In a surprise announcement on Monday, Fox News announced it had severed its relationship with Prime Time host Tucker Carlson.
“Fox News Media and Tucker Carlson have agreed to part ways,” the network said in a statement. “We thank him for his service to the network as a host and prior to that as a contributor.”
Carlson had given no indication during his last broadcast on Friday evening that he intended to leave the news channel, telling his viewers that he’d return to the airwaves, as usual, for his Monday evening broadcast.
Carlson’s departure comes less than a week after Fox settled a defamation lawsuit brought by Dominion Voting Systems, which sued the network for allegedly airing false claims about the 2020 election.
Fox News ultimately agreed to pay Dominion $787.5 million to resolve the lawsuit, without having to issue an apology for the statements in question.
As part of discovery, Dominion sought out internal communications at Fox News, some of which were made public. According to The Washington Post, those communications included text messages from Carlson. The news host expressed skepticism of election-fraud claims made on air by Trump’s attorneys and allegedly claimed to “passionately” hate the former president.
Carlson, 53, first emerged as a right-wing pundit as a writer for the Weekly Standard magazine, eventually moving to CNN’s long-heralded public policy debate show Crossfire, where he became more of a household name.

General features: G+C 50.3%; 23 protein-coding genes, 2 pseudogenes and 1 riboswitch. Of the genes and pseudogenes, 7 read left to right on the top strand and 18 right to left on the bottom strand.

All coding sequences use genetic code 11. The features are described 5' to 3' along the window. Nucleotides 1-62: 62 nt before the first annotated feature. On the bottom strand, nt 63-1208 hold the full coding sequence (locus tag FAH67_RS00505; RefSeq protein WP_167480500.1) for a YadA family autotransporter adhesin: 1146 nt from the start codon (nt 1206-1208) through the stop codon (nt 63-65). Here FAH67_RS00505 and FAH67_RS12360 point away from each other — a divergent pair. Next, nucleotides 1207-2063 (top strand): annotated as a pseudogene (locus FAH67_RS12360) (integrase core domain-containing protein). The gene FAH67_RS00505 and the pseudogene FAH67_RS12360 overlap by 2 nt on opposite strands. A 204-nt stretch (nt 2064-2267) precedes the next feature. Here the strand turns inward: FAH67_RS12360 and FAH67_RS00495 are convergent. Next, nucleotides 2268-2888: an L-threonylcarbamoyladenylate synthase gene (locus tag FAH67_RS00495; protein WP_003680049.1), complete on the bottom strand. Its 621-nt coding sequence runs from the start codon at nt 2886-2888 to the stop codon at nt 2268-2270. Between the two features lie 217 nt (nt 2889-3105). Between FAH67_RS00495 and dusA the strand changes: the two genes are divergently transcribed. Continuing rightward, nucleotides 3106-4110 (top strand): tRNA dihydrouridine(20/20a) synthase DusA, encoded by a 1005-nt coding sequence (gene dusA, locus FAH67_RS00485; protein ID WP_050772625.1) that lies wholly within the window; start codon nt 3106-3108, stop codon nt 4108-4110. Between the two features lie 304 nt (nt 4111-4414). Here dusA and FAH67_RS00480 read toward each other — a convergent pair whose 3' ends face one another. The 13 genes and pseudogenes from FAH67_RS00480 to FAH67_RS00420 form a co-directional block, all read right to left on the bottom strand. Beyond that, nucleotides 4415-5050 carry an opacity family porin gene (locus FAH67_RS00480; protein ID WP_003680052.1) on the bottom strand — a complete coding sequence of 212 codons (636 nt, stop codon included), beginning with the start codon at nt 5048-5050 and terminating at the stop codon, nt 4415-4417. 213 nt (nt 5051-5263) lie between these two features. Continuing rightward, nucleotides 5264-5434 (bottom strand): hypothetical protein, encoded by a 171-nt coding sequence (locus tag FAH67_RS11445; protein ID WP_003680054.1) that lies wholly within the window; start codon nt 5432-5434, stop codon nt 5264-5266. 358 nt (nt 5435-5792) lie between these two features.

He later hosted a prime-time show on liberal-leaning MSNBC and co-founded the conservative Daily Caller website before landing a Prime Time slot at Fox News shortly after the 2016 election.
Within a few years, Carlson had eclipsed his 9 p.m. counterpart, Sean Hannity, as the network’s most-watched host, netting an average of more than 3 million viewers a night.
His show also became a platform for conservative politicians, including former President Trump, to get their message out to a friendly audience and further their political ambitions.
Carlson’s relentless focus on culture-war issues as part of his nightly shows helped him gain traction among a growing segment of right-wing populists who saw the Trump administration as an ally against big government, “Big Tech,” mainstream media, and liberal elites who do not share their political, religious, or social values.
Carlson, who works from a remote studio in Maine, has yet to comment publicly on his departure.
According to the Post, Carlson’s executive producer, Justin Wells — who is gay, a fact highlighted by some LGBTQ outlets, given Carlson’s use of anti-LGBTQ talking points during his show — is also leaving the network.
Moving forward, the 8 p.m. time slot on Fox News, which was occupied by Carlson’s show, will be filled on an interim basis by “rotating Fox News personalities” until a new host is named.
News of Carlson’s unexpected departure broke on the same day that CNN anchor Don Lemon tweeted that he had learned from his agent that he had been terminated from his position at the 24-hour news channel.
While it is unclear what Carlson’s next venture will be, the conservative think tank Heritage Foundation, where Carlson once served as a copy editor and fact checker, offered itself as a potential landing place on Friday, well before news of his departure dropped.
According to The Hill, Kevin Roberts, the think tank’s president, told Carlson, who spoke at a Heritage event on Friday, “If things go south for Fox News, there’s always a job for you here.”
Carlson reportedly replied, “You’ve saved me before.”
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